Towfiq didn’t want to see games get blamed for bringing down the networks, as he has an enlightened view of how they can help us during this time.
“There is this feeling still that games aren’t real, and the industry has been kind of plagued for a long time, like it doesn’t exist on the same level as other types of entertainment like film,” Towfiq said. “We didn’t feel that way.”
A seasoned team
Towfiq is a serial entrepreneur who sold his last company, Flowroute, to West/Intrado. He cofounded the company in 2018 with William King, chief technology officer and a real-time communications expert.
Shahin Farshchi, a partner at investor Lux Capital, is on the board. The president of Subspace is Bruno Schirch, former head of global publishing and esports operations at Riot Games. Ron Williams, vice president of operations, is former infrastructure and security vice president at Riot Games. Dan Roelker, vice president of product and engineering, is the former head of software at SpaceX. Maurice Dean, vice president of connectivity and infrastructure, is the former head of video infrastructure at Google.
Towfiq himself grew up in a family of early internet entrepreneurs. His father built the first cable internet network in 1994: the joint venture between Time Warner and Toshiba. And his uncle built one of the first California data centers.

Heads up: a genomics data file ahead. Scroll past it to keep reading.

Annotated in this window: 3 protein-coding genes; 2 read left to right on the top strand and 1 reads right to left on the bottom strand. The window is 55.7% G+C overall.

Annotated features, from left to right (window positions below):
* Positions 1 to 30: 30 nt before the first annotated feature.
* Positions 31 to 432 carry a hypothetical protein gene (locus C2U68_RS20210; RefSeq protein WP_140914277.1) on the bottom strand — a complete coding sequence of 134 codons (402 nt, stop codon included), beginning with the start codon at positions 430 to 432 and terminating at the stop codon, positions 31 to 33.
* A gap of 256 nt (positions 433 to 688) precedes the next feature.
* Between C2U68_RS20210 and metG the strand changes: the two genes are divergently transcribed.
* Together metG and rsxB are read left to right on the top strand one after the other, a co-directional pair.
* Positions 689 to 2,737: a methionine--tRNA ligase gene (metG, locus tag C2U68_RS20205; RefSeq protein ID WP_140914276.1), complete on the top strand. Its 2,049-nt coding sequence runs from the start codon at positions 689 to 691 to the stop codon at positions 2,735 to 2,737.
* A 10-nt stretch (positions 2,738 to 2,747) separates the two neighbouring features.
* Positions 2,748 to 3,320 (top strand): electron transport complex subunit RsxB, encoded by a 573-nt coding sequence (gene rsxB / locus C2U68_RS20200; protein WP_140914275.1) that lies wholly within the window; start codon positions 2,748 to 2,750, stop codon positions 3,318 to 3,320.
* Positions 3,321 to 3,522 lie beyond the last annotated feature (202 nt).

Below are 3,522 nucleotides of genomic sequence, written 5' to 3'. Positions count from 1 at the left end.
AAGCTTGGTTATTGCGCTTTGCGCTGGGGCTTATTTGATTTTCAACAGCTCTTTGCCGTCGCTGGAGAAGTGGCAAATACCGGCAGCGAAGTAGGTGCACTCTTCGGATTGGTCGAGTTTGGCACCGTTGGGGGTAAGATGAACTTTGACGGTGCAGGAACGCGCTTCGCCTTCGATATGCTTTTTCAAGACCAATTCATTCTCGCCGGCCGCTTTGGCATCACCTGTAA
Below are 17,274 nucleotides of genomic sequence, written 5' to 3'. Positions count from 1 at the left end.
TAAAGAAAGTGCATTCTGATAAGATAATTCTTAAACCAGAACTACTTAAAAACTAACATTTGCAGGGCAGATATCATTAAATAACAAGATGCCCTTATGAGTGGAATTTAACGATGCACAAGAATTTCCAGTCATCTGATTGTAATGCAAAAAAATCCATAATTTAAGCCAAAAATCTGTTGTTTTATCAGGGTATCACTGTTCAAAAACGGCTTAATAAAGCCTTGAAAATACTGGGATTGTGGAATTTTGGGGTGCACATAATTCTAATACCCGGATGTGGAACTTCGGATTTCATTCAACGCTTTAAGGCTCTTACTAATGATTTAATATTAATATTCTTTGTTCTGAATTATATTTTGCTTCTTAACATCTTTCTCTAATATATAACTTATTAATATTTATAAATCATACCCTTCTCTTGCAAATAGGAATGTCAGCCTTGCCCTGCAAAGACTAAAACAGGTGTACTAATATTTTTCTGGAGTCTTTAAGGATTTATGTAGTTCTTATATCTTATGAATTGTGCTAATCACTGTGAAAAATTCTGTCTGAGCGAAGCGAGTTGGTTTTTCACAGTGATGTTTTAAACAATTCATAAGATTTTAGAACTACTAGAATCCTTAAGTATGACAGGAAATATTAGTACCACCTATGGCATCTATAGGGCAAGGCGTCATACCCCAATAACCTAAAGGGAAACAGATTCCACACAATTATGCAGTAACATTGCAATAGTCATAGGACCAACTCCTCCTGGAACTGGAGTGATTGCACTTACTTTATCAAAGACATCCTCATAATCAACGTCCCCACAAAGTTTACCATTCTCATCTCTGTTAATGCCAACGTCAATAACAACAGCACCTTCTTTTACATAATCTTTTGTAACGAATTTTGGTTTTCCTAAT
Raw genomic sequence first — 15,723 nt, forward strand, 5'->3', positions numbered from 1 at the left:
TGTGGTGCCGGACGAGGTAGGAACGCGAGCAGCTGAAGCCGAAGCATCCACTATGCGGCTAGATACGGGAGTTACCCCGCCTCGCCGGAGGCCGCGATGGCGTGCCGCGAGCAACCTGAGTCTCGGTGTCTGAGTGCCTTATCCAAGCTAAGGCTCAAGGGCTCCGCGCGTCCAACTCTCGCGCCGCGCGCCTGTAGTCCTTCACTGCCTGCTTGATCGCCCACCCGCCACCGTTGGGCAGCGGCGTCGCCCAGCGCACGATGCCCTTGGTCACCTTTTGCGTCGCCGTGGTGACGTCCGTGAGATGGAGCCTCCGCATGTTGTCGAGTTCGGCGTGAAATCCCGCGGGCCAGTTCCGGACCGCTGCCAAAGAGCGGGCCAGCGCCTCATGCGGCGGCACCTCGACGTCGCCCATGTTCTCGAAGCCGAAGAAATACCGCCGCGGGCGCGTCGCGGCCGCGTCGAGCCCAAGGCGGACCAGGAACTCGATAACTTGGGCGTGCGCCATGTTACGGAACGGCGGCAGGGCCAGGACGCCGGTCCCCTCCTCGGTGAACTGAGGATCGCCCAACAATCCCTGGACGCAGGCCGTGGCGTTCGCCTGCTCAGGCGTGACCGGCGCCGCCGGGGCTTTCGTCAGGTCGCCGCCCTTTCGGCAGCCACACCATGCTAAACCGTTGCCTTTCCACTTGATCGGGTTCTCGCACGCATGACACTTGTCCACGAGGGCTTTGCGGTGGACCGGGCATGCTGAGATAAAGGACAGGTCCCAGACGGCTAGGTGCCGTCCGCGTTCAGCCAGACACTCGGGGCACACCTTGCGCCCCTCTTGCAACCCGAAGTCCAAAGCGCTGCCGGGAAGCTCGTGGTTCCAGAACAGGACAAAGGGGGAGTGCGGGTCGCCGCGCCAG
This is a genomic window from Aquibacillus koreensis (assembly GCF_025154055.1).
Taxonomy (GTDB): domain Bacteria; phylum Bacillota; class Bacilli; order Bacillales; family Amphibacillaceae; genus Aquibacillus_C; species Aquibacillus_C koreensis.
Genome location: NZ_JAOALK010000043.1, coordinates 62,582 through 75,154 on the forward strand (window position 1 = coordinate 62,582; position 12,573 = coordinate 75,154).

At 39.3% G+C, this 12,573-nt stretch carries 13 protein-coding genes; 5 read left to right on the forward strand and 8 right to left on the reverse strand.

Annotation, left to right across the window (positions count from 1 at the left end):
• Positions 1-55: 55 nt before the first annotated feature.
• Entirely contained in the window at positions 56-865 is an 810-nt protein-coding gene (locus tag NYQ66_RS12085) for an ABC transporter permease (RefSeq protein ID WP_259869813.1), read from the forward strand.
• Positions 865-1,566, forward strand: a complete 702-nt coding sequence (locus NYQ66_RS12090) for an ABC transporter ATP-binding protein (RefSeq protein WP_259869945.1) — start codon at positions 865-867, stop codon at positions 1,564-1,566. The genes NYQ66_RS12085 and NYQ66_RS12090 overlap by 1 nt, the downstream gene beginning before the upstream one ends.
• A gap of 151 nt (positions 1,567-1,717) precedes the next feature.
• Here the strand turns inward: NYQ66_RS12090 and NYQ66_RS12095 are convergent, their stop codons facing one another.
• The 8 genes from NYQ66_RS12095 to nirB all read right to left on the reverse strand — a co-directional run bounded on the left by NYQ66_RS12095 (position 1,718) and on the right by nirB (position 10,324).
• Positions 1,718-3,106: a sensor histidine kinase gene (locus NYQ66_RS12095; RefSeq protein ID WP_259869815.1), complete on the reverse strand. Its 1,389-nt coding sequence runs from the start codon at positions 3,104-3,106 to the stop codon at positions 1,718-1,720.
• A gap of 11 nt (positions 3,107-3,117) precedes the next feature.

“I grew up with telecom in my blood, studied computer science and physics and I was was a gamer from a young age, cutting my teeth on Doom and Quake multiplayer,” he said. “I was the low-ping bastard (LPB), because I had a cable modem in 1995 at home.”
Towfiq assembled a team with people like King that also had the internet and games in their blood.
“This was exciting way ahead of the coronavirus that has hit the world, but it is accelerating in importance in the online world that we are all enduring at the moment,” said Mike Gallagher, consultant for Subspace and founder of Intrepidity (and former CEO of the Entertainment Software Association). “They brought to my attention the worldwide phenomenon of discrimination against video game traffic. And you can imagine that I bristled at that instantly.”
Kevin Wollenweber, vice president of product manager in the service provider network systems business at Cisco, told me in an interview that the network has handled bandwidth problems pretty well, as it is built to handle surges like when Warzone gets released for everybody to download. More content has been pushed out to the CDN-style structures, where the content is closer to the customers, so the customer experience is better.
“If you have major issues in interactivity, or latency, that’s where you see issues,” Wollenweber said.
And that’s where Subspace steps in.
“When it comes to defeating latency, it really is transformational for the frustrations we have when using the internet,” Gallagher added. “The moment was brought to them. They chose the video game space to launch their service because it’s so perfect for them. But they can help with the broader problems of latency-sensitive applications. It’s pretty exciting to be around them with their meetings with the game companies.”
The team knows that solving interactivity is the challenge.
“Once you have the game downloaded, you’re not using bandwidth,” Towfiq said. “It’s just small packets that are very lightweight on it.”